And while the Vancouver's population sits on the edge of their seats in front of their screens cheering for the Canucks I scoot along empty roads, for once safe and not constantly attacked or overlooked by cagers, and end up giving Paolo a well deserved wash.

June 13, 2011

Tough enough to wear pink?

Saturday night we met with these two pink-croc equipped gentlemen for dinner in Richmond. One is bobskoot, the other guy's name is Gary. The USA-Tour-on-a-Harley-Davidson-Blogger Gary France. Don't they look like twins?

As usual when eating out with the bobskoot family, the food involved lots of raw fish. Actually, if it weren't for Mrs Skoot, I would have never considered Sushi as edible, or would have learned to eat with chop sticks.

Needless to say that we had a fantastic evening, enjoying Gary's latest tales from the road, especially his particular experience with the Canadian border patrol.

As fellow Europeans we took the opportunity at hand and ranted about soccer or the next FIFA world cup destinations in particular, gushed about traveling in Europe and laughed about scenes from Top Gear.

Gary, we had a blast. Thank you for taking the time and visit us here in the great wide tundra.

On our way we caught this: A freshly graduated driver in a Lamborghini, the novice sign besides the licence plate proves it... only in Richmond.
Somewhat scary, methinks!

June 10, 2011

A Lady's night out, and a mishap

Phew, just back from a business trip to Ohio, I made it just in time for the gathering at Starbucks, before the Free Wheelin' women, eleven ladies, as diverse as their bikes, headed out to Crescent Beach.
No matter what the weather looks like up in Northern Vancouver, the sun always seems to shine around Boundary Bay. The beach was empty but the dames didn't feel like walking.
We were here on more serious business! This ride-to event was a club meeting, and so our group 'invaded' a fish&chips shack (me a little later, because I wanted to take some pictures...)
Ride to eat is one motto of the club, and it's a good one, so Vita's Bar & Grill catered to our needs. Baked halibut, crispy fries, and fresh coleslaw served in news paper, just the way it has to be.
Summer trips and weekend outings were discussed, planned and decided. At dawn we mounted our trusty steeds and headed home each in different directions.

The mishap was not motorcycle related... it was pure stupidity. Back home I stumbled, and hurt my knee again, the one that got injured last year, dead on in the same spot. Now I am lying on my sofa with an ice pack, and feel the swelling coming. Darn, now I can't ride, and I can't even drive (but maybe I can still scoot around?). I still have my crutches, maybe that's a good thing...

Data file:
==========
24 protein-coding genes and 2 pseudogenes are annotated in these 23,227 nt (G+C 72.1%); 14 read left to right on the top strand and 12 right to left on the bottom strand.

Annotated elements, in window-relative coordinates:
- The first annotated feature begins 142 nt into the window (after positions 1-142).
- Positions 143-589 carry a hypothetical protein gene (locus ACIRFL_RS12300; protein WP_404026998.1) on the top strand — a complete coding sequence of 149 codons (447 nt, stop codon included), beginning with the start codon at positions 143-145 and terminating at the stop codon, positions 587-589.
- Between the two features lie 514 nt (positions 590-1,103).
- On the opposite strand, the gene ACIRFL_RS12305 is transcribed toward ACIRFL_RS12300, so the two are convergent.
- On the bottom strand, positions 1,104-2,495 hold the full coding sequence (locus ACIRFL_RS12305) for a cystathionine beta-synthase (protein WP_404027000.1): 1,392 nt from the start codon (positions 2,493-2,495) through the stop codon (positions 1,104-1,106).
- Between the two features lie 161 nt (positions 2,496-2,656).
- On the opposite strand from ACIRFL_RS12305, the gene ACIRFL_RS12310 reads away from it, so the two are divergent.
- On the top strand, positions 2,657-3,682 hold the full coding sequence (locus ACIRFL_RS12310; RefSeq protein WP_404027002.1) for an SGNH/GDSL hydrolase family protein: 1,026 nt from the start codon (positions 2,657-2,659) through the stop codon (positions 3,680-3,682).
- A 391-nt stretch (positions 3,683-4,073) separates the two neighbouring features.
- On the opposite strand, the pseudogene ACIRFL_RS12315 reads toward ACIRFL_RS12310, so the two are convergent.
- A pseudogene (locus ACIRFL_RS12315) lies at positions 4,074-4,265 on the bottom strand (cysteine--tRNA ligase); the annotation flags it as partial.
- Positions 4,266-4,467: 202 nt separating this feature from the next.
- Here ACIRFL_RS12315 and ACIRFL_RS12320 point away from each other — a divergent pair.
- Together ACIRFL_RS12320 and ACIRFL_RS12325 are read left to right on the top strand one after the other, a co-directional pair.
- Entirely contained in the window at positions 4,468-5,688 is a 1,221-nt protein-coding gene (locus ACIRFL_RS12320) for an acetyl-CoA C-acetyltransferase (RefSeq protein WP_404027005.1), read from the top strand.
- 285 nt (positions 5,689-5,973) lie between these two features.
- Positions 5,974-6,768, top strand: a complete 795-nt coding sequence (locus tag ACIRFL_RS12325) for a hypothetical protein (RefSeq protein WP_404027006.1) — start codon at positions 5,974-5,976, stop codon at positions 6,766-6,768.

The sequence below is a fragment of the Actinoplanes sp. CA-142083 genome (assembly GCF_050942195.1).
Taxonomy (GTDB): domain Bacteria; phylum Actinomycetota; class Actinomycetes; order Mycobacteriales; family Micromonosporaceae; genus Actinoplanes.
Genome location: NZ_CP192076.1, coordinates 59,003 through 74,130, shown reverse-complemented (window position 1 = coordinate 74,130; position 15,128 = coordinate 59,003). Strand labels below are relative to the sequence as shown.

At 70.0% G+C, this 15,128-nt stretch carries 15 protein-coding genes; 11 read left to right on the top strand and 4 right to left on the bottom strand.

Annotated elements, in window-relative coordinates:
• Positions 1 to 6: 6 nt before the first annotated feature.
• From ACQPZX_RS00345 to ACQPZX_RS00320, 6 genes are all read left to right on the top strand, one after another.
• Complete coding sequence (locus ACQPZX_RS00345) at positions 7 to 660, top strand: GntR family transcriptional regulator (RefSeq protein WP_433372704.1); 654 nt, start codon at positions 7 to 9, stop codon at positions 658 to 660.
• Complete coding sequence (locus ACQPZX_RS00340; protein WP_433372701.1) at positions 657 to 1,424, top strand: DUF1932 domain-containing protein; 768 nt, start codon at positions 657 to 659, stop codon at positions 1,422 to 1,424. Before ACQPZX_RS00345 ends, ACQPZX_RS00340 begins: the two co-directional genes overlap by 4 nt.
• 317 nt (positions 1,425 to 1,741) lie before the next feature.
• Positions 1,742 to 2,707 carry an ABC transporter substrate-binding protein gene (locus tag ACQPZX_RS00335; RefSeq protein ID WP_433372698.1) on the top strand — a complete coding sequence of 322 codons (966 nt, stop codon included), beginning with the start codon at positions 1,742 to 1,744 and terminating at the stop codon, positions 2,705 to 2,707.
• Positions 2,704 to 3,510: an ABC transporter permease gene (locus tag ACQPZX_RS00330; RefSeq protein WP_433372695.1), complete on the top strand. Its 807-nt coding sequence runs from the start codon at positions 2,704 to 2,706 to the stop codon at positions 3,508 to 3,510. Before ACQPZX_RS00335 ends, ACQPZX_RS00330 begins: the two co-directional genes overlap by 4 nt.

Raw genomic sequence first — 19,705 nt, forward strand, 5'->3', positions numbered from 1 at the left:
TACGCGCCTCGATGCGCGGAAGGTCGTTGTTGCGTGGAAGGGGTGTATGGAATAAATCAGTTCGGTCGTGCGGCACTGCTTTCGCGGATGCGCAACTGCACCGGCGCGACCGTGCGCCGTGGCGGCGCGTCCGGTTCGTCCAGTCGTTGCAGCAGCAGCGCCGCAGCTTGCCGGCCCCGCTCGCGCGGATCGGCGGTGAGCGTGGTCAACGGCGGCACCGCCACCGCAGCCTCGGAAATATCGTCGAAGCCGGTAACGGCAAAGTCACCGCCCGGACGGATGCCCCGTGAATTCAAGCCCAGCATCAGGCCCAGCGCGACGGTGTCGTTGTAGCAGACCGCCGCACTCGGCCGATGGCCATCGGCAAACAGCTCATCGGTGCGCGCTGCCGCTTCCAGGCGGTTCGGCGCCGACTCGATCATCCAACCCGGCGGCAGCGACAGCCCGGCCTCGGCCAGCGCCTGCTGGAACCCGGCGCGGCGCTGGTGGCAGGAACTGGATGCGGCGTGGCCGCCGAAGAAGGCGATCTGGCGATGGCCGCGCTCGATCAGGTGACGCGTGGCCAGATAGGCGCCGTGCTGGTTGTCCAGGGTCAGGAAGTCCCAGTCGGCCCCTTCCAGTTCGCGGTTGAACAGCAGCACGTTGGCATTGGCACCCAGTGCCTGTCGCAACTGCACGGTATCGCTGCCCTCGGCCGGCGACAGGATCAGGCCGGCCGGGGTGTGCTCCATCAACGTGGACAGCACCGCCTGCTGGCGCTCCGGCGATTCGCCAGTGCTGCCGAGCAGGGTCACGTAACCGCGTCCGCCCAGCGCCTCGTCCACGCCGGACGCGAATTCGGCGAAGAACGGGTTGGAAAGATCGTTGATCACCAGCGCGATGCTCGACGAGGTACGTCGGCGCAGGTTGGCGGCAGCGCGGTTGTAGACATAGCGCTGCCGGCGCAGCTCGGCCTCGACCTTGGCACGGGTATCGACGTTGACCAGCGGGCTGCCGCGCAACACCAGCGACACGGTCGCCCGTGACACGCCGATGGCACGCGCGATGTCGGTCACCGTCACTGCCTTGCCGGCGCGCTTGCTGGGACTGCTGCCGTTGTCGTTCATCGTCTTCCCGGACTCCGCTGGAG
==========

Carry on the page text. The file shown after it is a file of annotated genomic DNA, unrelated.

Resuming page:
June 05, 2011

Day Trip to Bowen Island

We started off at 8AM to meet bobskoot and friends at Bon's off Broadway for a hearty breakfast before heading out on our scooters to Sea to Sky Highway with destination Bowen Island.

For the first time on the Vespa's we braved the rushed traffic on the motorway. Speed limit was 90 km/h, but we were probably the only ones actually pacing at speed limit, since Hubby's Bella is not yet fully broken in.

Another first was the Ferry ride, and for once in this four-wheeled world two-wheelers were given privileged treatment: first vehicles to board the boat, and first to ride when disembarking.
The 15 minute ferry ride seemed too short for my taste, as I love crossing the water. After landing in Snug Cove (cute name) we explored all the small, often one-lane roads the island had to offer.
Speed limit is 40 km/h or less, and the island becomes a perfect playground for the scooters, even on unpaved roads.
At the end of our path we were rewarded with breath taking views over Howe Sound. Here we stopped at Hood Point West.
When it was time for a break we followed the recommendation of a local and had taco's at Nancy's Taco place with - once again privileged - parking for motorcycles on the boardwalk.
We enjoyed our food and Mexican lemonade relaxing in the sun, while waiting for the ferry.
Other than fighting the afternoon cross winds (especially on the Ironworkers Memorial Bridge spanning the Burrard Inlet), the ride back home was uneventful.
Day trip time including food intake, ferry rides and breaks: eight hours. Distance covered: 150km. The scooters passed the test, Vespa's are indeed made for travel.

June 04, 2011

Scootin' into town

Today is a first for riding the Vespa's into Vancouver. For once, crawling traffic doesn't bother us, we just go slow with the flow.
Neither is parking an issue. Where there's a bike rack there's a spot for a Vespa or two.
Stop and go around Stanley Park is so much easier on two wheels, and we get the perfect panorama view, bikes included.
Bella and Paolo looking good.
Enjoying time and ships go by.
 Life at the beach is back.
Let the Canadian summer begin!